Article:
This ad leaves you with a smile and cheers you up with a positive thought: jab aapme kuch baat hogi, toh baatein toh hongi hi (people will only talk about you when there’s something special in you)
This is one of the most beautiful ads I came across. You can see it got premiered on 7th Oct, and till now it has caught 1.8 million eyeballs.
While the ad is to promote Candere jewelry at the end, it’s also advocating a way of life. There’re making anyone who wears their jewelry feel special and not let what others might think of them as a hindrance to their happiness.
This is such a wonderful way to advertise!
India is home to 6 million+ religions and faith, with six main religions. The top two are Hindu and Islam. And like any other country with common inter-religious disputes, India also faces the religious war between Hindus and Muslims from time to time.
This continues even on Diwali.
Although it’s a Hindu festival, there’s no restriction for people from other religions to celebrate it. But sometimes Muslims aren’t welcome.
This is the issue Fabindia was trying to highlight with its Diwali ad, to empower the united culture of India. They named their campaign using the Urdu language “Jashn-e-Riwaaz” (celebration of tradition), which is normally spoken by Muslims.
This stirred up emotions of people with strong Hindu beliefs, and they started an anti-campaign of #boycottfabindia on Twitter for their attempt of making Diwali ‘not Hindu enough’.
According to The News Minute, Fabindia was trolled on social media for “unnecessarily uplifting secularism” and hurting religious sentiments by ‘defacing’ a Hindu festival using an Urdu phrase for a festive collection.
Even ministers responded negatively to the ad, which pressurized Fabindia to finally take it down and change their campaign name to “Jhilmil si Diwali” (twinkle-like Diwali), in the Hindi language which is the main language of Hindu.
People think it’s a win for them that a big brand took down its campaign because of their pressure, but do you think it’s really a win?
Diwali is a celebration of good over evil. If people of another religion are trying to celebrate it, what’s wrong with it?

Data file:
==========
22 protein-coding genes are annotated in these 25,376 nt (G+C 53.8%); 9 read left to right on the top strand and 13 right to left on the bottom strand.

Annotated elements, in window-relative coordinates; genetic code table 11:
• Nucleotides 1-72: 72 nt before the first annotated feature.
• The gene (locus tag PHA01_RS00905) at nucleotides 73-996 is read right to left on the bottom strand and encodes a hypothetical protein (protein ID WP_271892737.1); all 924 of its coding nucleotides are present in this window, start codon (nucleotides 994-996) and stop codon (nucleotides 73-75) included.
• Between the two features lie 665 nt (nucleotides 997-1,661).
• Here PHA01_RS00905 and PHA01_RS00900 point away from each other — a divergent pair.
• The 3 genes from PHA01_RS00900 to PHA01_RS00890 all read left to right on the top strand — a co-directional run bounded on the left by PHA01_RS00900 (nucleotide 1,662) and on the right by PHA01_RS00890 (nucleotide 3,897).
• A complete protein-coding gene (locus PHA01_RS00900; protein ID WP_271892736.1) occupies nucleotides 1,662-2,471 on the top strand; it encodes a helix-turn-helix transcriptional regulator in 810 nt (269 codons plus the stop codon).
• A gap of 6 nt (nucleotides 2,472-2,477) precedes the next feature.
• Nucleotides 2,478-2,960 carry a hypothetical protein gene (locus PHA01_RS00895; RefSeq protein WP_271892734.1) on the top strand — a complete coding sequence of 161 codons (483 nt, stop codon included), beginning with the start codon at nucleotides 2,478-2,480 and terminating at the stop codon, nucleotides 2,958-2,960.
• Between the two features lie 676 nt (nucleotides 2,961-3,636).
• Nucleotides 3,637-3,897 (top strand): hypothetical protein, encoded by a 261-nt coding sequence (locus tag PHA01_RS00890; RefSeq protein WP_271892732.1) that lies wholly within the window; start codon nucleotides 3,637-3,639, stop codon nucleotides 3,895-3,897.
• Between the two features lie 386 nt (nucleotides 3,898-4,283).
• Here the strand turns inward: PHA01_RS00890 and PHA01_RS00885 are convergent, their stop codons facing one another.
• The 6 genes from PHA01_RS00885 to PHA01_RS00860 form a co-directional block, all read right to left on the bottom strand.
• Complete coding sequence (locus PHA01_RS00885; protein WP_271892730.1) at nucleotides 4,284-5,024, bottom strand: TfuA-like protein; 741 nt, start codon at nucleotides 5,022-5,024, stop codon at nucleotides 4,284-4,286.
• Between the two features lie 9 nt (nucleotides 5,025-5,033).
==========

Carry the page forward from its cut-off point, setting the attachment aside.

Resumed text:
The brand was only trying to celebrate the feeling of unity and to highlight that festivals know no religion and everyone is free to celebrate. If someone wants to make it about the tradition and gift-giving and not the religious aspect of it, why would it hurt anybody?
Even though Urdu is an Indian language, people saw it as an “Islamification of Hindu festival”. Youth ki Awaaz (a reputed Indian media platform) also raised this issue in their latest tweet and blogpost.
This shows how religiously blind people are and how much they position religion over nationality.
Fabindia unintentionally got people to fight over social media by challenging each other’s religious beliefs and registered a ton of publicity (bad publicity is also publicity in a way). I never heard of this brand before, but this outrage made me aware of them. This also made me write about them in this article, which is also free publicity.
Do you think the marketing department of Fabindia would be disappointed with this so-called failed attempt?
Marketing is no longer about selling your products, but building a brand identity that customers relate with and are proud to flaunt. In this article, I have shared three such ads:
- The Cadbury “Not Just A Cadbury Ad” to promote small businesses.
- The Candere ad that circled around the theme of “people will only talk about you when there’s something special about you”, to go against the infamous dialogues of “what will people say if you do it”.
- Fabindia ad that tried to celebrate the power of unity, but got rejected by the masses.
Which one of these was your favorite? Let me know in the comments below.